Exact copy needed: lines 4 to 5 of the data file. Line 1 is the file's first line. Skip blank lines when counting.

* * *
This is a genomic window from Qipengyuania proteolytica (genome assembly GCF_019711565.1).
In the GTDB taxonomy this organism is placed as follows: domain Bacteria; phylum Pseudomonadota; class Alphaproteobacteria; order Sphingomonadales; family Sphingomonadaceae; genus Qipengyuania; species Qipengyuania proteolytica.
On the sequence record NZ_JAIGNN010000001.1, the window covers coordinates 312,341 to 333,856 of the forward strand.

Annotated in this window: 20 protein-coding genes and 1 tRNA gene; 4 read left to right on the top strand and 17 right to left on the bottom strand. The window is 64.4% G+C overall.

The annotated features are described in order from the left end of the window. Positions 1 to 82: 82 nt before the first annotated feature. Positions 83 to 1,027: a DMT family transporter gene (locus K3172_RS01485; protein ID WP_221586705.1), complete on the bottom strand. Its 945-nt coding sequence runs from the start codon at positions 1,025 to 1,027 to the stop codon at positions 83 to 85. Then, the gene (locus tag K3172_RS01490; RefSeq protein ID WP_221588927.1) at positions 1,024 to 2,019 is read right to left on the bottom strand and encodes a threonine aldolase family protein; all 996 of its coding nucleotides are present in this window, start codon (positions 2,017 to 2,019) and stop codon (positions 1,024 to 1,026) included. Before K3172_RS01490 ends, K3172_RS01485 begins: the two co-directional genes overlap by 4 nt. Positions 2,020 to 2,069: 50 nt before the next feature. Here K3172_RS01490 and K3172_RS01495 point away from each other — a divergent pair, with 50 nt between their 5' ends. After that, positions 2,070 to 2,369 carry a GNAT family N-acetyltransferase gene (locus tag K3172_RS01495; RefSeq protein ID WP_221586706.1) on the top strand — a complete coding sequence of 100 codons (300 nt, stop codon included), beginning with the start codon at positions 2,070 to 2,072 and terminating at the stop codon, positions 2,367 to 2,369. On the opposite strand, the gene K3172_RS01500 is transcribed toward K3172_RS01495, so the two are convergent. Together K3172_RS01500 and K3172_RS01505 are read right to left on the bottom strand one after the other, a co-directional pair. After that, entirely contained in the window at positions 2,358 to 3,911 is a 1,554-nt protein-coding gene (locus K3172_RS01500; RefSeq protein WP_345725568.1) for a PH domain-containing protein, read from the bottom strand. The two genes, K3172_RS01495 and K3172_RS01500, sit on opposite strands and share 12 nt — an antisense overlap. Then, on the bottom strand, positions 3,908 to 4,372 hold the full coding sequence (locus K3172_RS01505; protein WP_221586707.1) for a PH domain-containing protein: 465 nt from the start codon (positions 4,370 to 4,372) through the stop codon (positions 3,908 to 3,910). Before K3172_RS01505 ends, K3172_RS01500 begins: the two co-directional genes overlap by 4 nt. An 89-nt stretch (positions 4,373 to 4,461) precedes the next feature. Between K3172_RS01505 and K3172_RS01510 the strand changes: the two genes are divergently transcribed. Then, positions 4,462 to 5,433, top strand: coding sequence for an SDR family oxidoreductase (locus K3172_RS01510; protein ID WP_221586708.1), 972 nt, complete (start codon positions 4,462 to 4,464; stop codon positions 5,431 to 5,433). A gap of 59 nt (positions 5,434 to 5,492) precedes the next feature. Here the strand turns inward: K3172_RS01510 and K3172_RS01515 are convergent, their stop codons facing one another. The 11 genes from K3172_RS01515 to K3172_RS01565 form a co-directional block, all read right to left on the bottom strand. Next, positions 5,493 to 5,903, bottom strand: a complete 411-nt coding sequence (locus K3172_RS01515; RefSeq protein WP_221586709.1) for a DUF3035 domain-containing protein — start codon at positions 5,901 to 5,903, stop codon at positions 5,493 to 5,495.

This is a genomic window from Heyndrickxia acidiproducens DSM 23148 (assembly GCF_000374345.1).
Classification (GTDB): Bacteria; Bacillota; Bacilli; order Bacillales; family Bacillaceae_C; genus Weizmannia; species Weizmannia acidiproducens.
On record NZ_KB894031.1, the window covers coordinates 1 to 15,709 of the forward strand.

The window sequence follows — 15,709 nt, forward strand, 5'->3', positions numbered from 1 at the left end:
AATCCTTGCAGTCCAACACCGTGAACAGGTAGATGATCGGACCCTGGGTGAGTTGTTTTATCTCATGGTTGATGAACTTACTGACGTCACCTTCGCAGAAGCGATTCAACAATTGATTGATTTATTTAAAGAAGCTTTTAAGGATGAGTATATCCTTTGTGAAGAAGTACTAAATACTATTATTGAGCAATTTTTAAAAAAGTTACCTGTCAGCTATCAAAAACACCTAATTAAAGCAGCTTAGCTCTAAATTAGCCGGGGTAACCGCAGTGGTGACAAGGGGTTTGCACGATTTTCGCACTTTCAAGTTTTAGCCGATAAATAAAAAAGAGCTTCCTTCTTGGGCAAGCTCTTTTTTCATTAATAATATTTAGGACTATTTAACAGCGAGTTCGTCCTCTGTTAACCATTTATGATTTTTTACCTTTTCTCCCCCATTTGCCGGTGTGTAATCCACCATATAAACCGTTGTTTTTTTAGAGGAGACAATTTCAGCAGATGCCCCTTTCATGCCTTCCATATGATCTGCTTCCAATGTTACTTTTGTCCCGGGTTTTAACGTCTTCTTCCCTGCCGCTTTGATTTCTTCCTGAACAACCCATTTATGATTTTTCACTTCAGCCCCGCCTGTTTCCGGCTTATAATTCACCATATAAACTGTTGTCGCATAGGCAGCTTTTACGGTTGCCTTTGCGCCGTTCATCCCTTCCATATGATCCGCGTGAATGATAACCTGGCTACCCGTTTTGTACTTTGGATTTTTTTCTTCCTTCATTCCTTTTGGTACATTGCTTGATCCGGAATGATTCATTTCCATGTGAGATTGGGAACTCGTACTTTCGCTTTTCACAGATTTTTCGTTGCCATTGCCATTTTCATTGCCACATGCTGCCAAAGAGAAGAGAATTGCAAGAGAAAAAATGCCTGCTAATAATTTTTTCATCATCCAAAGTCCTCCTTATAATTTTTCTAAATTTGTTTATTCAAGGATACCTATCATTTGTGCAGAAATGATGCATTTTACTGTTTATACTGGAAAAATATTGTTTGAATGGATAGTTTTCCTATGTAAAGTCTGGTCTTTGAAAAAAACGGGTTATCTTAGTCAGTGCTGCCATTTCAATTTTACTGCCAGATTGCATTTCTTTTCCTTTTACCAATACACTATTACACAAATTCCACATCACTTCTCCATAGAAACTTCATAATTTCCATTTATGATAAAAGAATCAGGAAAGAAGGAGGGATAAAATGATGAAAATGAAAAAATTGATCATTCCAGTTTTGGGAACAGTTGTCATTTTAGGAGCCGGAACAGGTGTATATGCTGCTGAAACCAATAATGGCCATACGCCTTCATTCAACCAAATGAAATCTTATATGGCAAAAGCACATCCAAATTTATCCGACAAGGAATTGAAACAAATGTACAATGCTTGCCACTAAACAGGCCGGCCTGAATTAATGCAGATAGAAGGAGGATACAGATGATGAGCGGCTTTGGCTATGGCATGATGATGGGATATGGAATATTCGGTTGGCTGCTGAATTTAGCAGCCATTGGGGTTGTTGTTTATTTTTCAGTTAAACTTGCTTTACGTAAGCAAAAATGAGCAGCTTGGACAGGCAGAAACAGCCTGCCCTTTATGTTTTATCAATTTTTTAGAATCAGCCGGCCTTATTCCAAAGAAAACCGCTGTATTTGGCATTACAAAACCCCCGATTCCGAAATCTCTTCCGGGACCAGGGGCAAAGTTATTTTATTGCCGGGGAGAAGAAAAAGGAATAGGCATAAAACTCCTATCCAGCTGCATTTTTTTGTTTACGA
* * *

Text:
Annotated in this window: 20 protein-coding genes and 1 tRNA gene; 4 read left to right on the top strand and 17 right to left on the bottom strand. The window is 64.4% G+C overall.

The annotated features are described in order from the left end of the window. Positions 1 to 82: 82 nt before the first annotated feature. Positions 83 to 1,027: a DMT family transporter gene (locus K3172_RS01485; protein ID WP_221586705.1), complete on the bottom strand. Its 945-nt coding sequence runs from the start codon at positions 1,025 to 1,027 to the stop codon at positions 83 to 85. Then, the gene (locus tag K3172_RS01490; RefSeq protein ID WP_221588927.1) at positions 1,024 to 2,019 is read right to left on the bottom strand and encodes a threonine aldolase family protein; all 996 of its coding nucleotides are present in this window, start codon (positions 2,017 to 2,019) and stop codon (positions 1,024 to 1,026) included. Before K3172_RS01490 ends, K3172_RS01485 begins: the two co-directional genes overlap by 4 nt. Positions 2,020 to 2,069: 50 nt before the next feature. Here K3172_RS01490 and K3172_RS01495 point away from each other — a divergent pair, with 50 nt between their 5' ends. After that, positions 2,070 to 2,369 carry a GNAT family N-acetyltransferase gene (locus tag K3172_RS01495; RefSeq protein ID WP_221586706.1) on the top strand — a complete coding sequence of 100 codons (300 nt, stop codon included), beginning with the start codon at positions 2,070 to 2,072 and terminating at the stop codon, positions 2,367 to 2,369. On the opposite strand, the gene K3172_RS01500 is transcribed toward K3172_RS01495, so the two are convergent. Together K3172_RS01500 and K3172_RS01505 are read right to left on the bottom strand one after the other, a co-directional pair. After that, entirely contained in the window at positions 2,358 to 3,911 is a 1,554-nt protein-coding gene (locus K3172_RS01500; RefSeq protein WP_345725568.1) for a PH domain-containing protein, read from the bottom strand. The two genes, K3172_RS01495 and K3172_RS01500, sit on opposite strands and share 12 nt — an antisense overlap. Then, on the bottom strand, positions 3,908 to 4,372 hold the full coding sequence (locus K3172_RS01505; protein WP_221586707.1) for a PH domain-containing protein: 465 nt from the start codon (positions 4,370 to 4,372) through the stop codon (positions 3,908 to 3,910). Before K3172_RS01505 ends, K3172_RS01500 begins: the two co-directional genes overlap by 4 nt. An 89-nt stretch (positions 4,373 to 4,461) precedes the next feature. Between K3172_RS01505 and K3172_RS01510 the strand changes: the two genes are divergently transcribed. Then, positions 4,462 to 5,433, top strand: coding sequence for an SDR family oxidoreductase (locus K3172_RS01510; protein ID WP_221586708.1), 972 nt, complete (start codon positions 4,462 to 4,464; stop codon positions 5,431 to 5,433). A gap of 59 nt (positions 5,434 to 5,492) precedes the next feature. Here the strand turns inward: K3172_RS01510 and K3172_RS01515 are convergent, their stop codons facing one another. The 11 genes from K3172_RS01515 to K3172_RS01565 form a co-directional block, all read right to left on the bottom strand. Next, positions 5,493 to 5,903, bottom strand: a complete 411-nt coding sequence (locus K3172_RS01515; RefSeq protein WP_221586709.1) for a DUF3035 domain-containing protein — start codon at positions 5,901 to 5,903, stop codon at positions 5,493 to 5,495.